Quant voltage regulators have several types of current protection: fast (with an ECO mode), slow, input and output.
Slow protections allow the regulator to deliver more current than the rated one in the short term, for example, to start heavy loads with a in-rush starting current. They have no special features, because with prolonged overload, the regulator de-energizes the output and after a few seconds makes a second attempt to start. After several attempts, the voltage regulator consider that there is a short circuit on its output and will turn off the input circuit breaker. The higher the multiplicity of overload, the less time is given to try to start (see operations manual).
Fast protection is a maximum current limiter. It is interesting that a few manufacturers have implemented a fast protection with such diligence (usually electronic regulators do not limit the output current, and immediately turn off when it is exceeded).
Quant inverter voltage regulators are able to limit the output current up to a short circuit on its output, ie if a compressor, industrial fan or compressor, or powerful pump is fed through it, at the start, when there is almost a short circuit, the inverter regularor, even at zero or low voltage on its output (which is sagged by a powerful engine) will still give it a starting current and allow it to start easily.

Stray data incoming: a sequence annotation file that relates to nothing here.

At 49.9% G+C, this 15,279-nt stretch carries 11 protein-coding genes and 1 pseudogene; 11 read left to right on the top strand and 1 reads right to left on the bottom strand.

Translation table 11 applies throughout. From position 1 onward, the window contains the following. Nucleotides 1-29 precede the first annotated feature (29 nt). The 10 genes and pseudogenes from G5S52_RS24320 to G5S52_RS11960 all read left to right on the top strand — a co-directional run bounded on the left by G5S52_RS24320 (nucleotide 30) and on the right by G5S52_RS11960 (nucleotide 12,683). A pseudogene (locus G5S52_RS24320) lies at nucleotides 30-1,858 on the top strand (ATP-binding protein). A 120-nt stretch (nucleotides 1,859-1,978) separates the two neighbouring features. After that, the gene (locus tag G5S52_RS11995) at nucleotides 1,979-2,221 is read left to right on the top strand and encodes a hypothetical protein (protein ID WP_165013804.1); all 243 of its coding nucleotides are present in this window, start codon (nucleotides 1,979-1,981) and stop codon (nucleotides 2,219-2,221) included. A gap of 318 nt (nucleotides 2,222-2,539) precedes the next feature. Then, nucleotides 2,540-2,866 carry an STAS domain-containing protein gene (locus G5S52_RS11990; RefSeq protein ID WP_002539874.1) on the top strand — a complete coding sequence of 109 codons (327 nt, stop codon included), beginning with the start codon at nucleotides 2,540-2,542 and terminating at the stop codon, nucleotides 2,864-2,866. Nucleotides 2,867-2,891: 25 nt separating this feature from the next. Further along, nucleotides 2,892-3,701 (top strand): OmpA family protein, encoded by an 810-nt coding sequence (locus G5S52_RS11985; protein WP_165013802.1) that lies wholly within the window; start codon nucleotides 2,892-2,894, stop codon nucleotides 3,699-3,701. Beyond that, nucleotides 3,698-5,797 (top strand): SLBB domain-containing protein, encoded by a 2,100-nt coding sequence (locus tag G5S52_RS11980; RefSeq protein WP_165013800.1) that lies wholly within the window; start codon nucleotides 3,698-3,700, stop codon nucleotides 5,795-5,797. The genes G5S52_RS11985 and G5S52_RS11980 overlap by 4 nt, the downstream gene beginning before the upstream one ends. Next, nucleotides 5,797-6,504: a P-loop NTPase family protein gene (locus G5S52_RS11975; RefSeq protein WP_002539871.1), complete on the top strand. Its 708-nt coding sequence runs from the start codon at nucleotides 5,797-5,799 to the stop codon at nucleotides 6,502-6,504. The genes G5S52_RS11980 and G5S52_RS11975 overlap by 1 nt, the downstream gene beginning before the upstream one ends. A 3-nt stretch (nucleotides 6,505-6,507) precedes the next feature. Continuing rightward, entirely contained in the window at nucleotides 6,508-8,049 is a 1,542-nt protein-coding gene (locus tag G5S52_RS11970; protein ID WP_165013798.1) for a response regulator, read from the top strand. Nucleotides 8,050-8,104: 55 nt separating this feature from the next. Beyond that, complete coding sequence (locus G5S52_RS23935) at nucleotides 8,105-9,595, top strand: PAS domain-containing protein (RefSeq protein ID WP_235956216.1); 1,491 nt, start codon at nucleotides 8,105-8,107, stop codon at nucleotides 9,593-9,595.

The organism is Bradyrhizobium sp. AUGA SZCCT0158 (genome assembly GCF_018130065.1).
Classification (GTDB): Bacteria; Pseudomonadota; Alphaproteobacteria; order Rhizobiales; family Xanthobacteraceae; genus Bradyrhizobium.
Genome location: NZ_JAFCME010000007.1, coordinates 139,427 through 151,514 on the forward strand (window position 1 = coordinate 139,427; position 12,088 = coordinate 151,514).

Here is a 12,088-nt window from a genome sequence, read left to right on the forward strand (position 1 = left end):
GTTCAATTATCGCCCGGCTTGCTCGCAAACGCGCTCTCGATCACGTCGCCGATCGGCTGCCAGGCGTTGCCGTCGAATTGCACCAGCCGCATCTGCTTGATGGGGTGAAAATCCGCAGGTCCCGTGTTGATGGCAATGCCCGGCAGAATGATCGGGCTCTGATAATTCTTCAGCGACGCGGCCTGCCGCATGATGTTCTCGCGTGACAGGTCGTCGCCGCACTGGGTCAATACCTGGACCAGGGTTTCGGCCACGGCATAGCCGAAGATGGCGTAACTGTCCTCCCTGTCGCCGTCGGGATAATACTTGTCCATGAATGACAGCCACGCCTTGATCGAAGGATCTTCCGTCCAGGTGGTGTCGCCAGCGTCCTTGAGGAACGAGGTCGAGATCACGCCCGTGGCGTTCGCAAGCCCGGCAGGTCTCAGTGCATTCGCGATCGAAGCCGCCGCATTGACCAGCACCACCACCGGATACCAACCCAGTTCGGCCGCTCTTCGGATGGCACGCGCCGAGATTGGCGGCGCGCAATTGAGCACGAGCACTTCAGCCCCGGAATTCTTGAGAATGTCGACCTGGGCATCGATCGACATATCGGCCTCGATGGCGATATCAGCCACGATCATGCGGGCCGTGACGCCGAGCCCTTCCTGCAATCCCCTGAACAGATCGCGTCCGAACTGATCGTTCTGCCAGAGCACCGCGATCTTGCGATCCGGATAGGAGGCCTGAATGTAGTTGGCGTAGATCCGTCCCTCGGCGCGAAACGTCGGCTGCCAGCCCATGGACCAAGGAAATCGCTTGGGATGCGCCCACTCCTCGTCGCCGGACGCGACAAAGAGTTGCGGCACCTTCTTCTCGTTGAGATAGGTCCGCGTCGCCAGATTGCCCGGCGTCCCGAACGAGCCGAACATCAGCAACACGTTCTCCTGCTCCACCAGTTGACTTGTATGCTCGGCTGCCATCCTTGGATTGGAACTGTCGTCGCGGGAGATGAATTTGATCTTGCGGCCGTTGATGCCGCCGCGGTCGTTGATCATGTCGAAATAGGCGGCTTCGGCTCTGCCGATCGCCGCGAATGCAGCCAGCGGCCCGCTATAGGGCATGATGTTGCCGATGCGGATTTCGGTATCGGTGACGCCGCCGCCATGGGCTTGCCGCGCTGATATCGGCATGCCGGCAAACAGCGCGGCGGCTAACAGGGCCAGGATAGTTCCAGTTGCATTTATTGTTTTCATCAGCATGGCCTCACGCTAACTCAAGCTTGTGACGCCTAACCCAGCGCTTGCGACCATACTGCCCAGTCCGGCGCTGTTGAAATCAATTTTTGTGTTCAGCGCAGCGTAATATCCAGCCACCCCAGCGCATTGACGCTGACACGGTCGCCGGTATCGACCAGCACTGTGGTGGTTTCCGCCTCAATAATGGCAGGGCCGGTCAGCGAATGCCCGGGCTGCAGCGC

Let’s assume that the consumer often uses a circular saw, and each time it starts up, the grid sags in a way that is felt by neighbors on the same line. To avoid such a situation an ECO mode is implemented in Quant, ie at the time of starting overload, the power consumed from the grid is equal to that at the output of the regulator at any time. And the output power (full, active + reactive) is always equal to the sum of the voltage and current. At the time of start, when the current is maximum, but the voltage is minimal (sagged by load) – the power is even less than at the rated output voltage after starting the motor. Therefore, after setting Quant to power such a machine or engine at the time of their start, the grid will stop sagging, and in fact, even nominal consumption will be achieved smoothly, not by a sudden spike, which also contributes to the safety of neighbors from surges.
Of course, soft starters were not invented by us, such a solution already existed, but they were expensive, and in Quant regulators it is a free, standard option, simply a part of usual functionality of the regulator. Yes, voltage regulators are bought not for this, but there is nothing that would be “too much” for the consumer, if it can be useful to them.